Saving lives was the reason I became a registered nurse. For more than 30 years, I’ve worked with some of the sickest patients at Northridge Hospital Medical Center, helping them on the path to recovery. My passion for saving lives has taken me across the U.S. and as far as the Philippines, Nepal, and Haiti to help with disaster response. Today, I’m worried about a brewing disaster that affects people here in my community: a chronic understaffing by hospitals that puts the lives of the patients I care for at risk and jeopardizes nurses who are doing their job to protect patient safety.
In 1999, nurses fought to protect our patients by passing a new law that requires hospitals to have safe levels of nurse staffing. With the common-sense rules we passed, we aimed for nurses to be able to deliver the care each patient deserves: the sicker the patients, the fewer assigned to each nurse. Nurses must have adequate training to respond to the needs of patients in our care. Hospitals must have plans to cover gaps such as legally required lunch breaks, so there is no time when nurses are stretched so thin that we can’t meet the needs of the people we’re caring for.
Unfortunately, in the two decades since California adopted this groundbreaking patient protection law, hospitals have poked major holes in our safe standards of care by finding new ways to evade the rules. Often, hospitals establish a “buddy system” where nurses are expected to cover double the number of patients when one goes on a meal or break– even though this violates the law. Sometimes a supervising nurse is assigned to cover patients while simultaneously doing other administrative jobs, and may even be assigned to cover areas where he or she doesn’t have appropriate training. These shortcuts save the hospital money, but they come at the expense of patient safety.
As an operating room nurse, I see first-hand what these hospital shortcuts mean for patients. Recently, I was asked to be one of several nurses assisting with delicate brain surgery on a patient who had a life-threatening aneurysm, even though none of us had been trained for the procedure. Management told us that any of us could do the work because we had general training for minimally invasive surgeries. Accepting the assignment would mean putting our license at risk, but more importantly, it jeopardized the patient’s safety, so we all refused. Unfortunately, some hospitals try to punish nurses or even fire them for refusing such unsafe assignments.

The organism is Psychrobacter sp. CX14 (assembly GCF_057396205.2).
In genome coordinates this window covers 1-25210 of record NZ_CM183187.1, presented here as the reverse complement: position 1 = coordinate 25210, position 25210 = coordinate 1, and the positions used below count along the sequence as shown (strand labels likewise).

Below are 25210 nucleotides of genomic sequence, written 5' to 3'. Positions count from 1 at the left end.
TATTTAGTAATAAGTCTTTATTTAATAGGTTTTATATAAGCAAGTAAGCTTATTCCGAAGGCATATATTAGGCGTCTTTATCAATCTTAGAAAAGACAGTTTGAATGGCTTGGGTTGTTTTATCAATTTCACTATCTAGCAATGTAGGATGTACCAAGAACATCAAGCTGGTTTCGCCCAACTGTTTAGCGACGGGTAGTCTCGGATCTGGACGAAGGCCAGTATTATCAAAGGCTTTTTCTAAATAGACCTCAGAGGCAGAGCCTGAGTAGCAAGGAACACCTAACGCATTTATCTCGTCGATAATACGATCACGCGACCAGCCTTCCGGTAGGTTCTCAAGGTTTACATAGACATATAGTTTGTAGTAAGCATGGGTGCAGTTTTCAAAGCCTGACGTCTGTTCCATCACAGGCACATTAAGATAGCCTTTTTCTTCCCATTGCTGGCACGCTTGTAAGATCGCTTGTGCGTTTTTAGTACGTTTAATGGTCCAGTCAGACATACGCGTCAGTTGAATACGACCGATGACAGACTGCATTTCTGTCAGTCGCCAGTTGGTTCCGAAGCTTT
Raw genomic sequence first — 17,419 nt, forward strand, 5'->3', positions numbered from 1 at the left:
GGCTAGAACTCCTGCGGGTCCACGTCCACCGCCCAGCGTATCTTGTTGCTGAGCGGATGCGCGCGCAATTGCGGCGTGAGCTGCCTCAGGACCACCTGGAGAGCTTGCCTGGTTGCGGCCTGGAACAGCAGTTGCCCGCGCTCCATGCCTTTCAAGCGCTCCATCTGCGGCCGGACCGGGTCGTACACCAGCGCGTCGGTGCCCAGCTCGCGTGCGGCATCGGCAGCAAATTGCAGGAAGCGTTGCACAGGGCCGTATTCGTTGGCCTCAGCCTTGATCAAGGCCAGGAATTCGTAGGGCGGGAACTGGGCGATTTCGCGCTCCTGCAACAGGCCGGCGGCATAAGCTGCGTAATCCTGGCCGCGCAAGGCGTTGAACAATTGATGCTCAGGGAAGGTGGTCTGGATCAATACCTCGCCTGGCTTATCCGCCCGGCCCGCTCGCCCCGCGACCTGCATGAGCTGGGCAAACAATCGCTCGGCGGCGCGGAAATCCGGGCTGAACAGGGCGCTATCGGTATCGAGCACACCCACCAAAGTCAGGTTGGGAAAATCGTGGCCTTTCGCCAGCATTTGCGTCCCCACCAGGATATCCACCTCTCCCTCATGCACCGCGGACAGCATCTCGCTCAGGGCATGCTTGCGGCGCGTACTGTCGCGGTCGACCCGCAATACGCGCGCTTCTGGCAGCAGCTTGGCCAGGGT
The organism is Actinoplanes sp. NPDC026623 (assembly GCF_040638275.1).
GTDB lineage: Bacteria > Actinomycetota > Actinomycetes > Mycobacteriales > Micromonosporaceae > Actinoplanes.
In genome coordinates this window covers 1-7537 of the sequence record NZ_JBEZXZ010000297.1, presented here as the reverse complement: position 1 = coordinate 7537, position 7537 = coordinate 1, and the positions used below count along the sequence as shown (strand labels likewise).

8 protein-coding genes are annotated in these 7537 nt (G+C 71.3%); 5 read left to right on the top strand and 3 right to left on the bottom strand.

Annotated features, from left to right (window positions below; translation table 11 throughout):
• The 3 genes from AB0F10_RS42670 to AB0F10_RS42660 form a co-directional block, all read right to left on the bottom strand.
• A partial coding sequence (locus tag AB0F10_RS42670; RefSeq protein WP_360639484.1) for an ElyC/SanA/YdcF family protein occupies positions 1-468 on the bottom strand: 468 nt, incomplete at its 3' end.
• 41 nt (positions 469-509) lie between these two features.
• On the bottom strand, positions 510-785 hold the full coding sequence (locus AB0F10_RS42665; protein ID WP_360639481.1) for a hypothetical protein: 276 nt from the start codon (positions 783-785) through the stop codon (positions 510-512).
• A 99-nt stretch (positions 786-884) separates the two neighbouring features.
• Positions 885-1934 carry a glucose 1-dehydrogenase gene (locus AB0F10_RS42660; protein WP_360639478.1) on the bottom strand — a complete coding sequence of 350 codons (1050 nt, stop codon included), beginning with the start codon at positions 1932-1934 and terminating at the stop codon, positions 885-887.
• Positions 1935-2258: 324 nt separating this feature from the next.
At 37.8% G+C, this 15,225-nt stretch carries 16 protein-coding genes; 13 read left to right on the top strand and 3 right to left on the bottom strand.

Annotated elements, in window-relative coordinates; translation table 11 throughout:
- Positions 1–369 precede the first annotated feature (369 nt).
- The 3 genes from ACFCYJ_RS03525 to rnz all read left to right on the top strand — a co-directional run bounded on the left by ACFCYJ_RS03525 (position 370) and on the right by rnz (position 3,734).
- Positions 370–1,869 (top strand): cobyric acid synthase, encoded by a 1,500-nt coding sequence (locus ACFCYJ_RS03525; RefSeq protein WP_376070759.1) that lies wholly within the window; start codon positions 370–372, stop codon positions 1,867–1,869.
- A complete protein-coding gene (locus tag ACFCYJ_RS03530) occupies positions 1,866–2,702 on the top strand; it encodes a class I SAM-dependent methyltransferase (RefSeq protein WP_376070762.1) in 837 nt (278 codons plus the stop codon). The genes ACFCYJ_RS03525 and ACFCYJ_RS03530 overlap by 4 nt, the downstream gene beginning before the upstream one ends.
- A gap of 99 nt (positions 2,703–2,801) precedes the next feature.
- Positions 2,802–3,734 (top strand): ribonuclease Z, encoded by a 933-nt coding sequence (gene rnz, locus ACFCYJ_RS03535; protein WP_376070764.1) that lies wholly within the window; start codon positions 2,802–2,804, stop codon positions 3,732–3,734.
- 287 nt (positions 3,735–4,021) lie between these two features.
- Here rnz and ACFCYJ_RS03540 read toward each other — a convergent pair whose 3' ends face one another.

Nurses should never be caught between speaking up for patient safety and risking our jobs. That’s why we are sponsoring AB 1102 (Rodriguez), which will be voted on in the Assembly Health Committee this Tuesday. AB 1102 protects patient safety by ensuring nurses can’t be fired or retaliated against when we blow the whistle on unsafe staffing conditions in hospitals or refuse assignments that put patient lives at risk.
I love nursing and the opportunity it gives me to help people become healthy. I’m proud that my union is working to protect patients and RN licenses. Earning an “RN” is hard, and it’s frustrating to see my colleagues asked to put their hard-earned license at risk so the hospital can save money.
We must make sure every nurse is equipped to do her job to stand up for patients without putting his or her job at risk. I urge California’s lawmakers to stand with nurses and stand up for patients by voting yes on AB 1102.
Gayle Batiste, Operating Room Registered Nurse, Northridge Hospital Medical Center and President, SEIU Local 121RN.